“Like two horses harnessed together, the West of change and the West of complexity alternatively gallop and prance, slip and stumble,” writes Richard W. Etulain in his 2006 book Beyond the Missouri: The Story of the American West. Professor emeritus of history at the University of New Mexico, Etulain specializes in the history and cultures of the American West and has authored or edited more than 50 books. He wrote Beyond the Missouri for both general readers and Western history buffs by providing “a big story with truckloads of interesting characters and intriguing events.” Western Writers of America named Etulain a Spur Award finalist for his 2014 biography The Life and Legends of Calamity Jane and awarded him a Spur for his article “Calamity Jane: A Life and Legends” in the Summer 2014 issue of Montana, The Magazine of Western History. His most recent book is Calamity Jane: A Reader’s Guide (2015). Etulain recently spoke with Wild West about Calamity and other frontier subjects.
What led you to Calamity Jane?
Happenstance. In the early 1990s I wanted to write a book about a demigod of the Old West for general readers. I soon saw, however, that Custer, Billy the Kid, Wyatt Earp, Wild Bill and Indian leaders all had strong, recent biographies—but not Calamity. So I began my work on her, about 25 years ago.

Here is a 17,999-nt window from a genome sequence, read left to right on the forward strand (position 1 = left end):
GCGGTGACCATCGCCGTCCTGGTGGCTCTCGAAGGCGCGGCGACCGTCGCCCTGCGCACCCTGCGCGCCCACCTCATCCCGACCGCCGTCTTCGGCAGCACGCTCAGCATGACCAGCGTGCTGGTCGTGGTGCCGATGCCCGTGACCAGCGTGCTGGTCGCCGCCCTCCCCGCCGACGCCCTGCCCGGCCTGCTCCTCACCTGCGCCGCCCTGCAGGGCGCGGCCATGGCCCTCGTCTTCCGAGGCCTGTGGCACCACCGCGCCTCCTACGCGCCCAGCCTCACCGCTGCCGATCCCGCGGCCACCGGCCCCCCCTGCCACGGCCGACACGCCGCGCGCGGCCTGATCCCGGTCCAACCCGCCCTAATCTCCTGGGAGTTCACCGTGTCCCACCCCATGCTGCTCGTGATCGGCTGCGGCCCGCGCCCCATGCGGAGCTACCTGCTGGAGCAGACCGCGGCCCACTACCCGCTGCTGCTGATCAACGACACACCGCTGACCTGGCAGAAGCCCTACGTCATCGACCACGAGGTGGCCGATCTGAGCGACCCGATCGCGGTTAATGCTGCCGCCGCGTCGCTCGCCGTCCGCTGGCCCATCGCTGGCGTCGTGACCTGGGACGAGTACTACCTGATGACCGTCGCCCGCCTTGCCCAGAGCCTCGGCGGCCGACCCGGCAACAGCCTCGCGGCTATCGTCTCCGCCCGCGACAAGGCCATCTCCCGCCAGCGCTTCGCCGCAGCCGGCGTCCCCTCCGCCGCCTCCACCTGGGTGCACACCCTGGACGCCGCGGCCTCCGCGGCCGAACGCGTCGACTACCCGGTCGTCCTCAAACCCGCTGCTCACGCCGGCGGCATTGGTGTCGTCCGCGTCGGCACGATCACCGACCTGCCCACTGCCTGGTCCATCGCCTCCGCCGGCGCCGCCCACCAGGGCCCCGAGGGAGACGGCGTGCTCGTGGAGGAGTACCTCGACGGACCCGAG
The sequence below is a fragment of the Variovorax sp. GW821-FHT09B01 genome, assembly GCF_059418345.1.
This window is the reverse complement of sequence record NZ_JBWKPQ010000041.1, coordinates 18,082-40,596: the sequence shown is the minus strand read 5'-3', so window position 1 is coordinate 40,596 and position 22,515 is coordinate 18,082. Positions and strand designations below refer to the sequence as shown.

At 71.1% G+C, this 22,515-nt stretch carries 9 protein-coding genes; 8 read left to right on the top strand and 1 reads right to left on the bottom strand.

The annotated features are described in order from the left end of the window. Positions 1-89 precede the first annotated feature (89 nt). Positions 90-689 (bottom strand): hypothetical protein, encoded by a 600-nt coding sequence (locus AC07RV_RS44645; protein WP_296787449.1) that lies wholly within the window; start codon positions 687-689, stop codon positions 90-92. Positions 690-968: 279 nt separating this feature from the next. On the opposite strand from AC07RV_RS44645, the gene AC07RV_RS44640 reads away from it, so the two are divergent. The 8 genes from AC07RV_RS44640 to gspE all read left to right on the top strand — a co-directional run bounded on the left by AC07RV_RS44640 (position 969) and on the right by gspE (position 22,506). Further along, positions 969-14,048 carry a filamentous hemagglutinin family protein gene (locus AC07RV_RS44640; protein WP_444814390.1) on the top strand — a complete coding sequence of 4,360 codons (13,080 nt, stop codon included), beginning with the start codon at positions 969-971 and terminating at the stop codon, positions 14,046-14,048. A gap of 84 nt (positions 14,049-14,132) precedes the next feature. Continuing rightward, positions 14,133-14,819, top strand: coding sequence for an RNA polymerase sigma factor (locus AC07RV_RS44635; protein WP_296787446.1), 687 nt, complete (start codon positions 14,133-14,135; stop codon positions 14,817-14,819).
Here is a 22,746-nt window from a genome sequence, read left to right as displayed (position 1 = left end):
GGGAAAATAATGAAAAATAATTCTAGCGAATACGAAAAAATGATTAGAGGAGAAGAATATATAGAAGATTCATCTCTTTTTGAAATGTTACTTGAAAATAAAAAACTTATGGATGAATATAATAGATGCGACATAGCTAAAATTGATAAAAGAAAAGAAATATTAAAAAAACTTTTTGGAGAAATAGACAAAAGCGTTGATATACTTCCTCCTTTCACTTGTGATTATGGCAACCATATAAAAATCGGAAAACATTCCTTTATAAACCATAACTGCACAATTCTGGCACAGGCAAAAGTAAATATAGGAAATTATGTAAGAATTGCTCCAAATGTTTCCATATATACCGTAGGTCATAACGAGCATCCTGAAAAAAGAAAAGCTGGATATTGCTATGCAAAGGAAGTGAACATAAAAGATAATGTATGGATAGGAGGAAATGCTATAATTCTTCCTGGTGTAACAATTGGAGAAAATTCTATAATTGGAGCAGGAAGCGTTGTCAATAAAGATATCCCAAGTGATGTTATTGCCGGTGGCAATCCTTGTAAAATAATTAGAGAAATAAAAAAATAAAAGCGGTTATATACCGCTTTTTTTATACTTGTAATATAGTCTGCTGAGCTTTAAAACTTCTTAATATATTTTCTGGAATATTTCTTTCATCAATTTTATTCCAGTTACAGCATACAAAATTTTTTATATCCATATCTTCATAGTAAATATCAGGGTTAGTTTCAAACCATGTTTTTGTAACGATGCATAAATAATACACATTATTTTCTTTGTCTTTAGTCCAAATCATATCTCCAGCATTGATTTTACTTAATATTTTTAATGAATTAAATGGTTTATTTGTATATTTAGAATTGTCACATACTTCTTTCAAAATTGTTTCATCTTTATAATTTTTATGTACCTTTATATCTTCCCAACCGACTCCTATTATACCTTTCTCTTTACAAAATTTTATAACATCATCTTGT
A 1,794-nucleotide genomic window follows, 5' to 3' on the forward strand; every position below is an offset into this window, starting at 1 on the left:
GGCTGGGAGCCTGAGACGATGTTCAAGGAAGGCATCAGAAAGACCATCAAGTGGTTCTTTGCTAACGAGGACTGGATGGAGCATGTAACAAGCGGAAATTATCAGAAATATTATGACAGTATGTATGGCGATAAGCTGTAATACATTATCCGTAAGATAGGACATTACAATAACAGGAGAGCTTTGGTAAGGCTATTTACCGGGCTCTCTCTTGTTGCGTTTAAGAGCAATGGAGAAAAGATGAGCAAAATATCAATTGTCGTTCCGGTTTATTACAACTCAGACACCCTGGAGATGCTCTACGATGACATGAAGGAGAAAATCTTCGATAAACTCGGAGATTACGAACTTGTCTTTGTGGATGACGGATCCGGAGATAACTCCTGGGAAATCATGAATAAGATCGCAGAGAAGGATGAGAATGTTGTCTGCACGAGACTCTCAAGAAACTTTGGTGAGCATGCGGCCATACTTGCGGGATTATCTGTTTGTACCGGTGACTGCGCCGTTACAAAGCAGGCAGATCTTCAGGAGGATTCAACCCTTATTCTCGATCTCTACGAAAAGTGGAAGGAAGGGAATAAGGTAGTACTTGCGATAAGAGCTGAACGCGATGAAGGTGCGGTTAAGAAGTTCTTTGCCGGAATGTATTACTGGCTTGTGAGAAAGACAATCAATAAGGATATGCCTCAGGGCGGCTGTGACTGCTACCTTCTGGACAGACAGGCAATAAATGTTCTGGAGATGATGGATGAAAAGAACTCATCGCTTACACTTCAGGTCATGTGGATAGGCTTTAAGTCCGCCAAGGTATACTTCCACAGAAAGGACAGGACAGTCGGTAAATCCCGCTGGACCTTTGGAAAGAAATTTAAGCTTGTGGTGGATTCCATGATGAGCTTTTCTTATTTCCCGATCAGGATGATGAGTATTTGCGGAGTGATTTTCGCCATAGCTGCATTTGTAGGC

What made her a Western icon?
Two factors, I think, did much to elevate Calamity into cult status: (1) she stood out in the frontier because her unorthodox actions were so at odds with expectations for pioneer women; (2) male journalists and novelists put her in the headlines of dramatic newspaper stories and the titles of dime novels. From the late 1870s on she was nationally known.
How hard was it to get at the truth?
I approached Calamity Jane with two goals: (1) to write a brief biography based on the best sources I could uncover (I visited more than 50 libraries and archives); (2) to trace the legends about her in newspaper stories, dime novels, movies and other popular media. I tried to achieve both goals in The Life and Legends of Calamity Jane.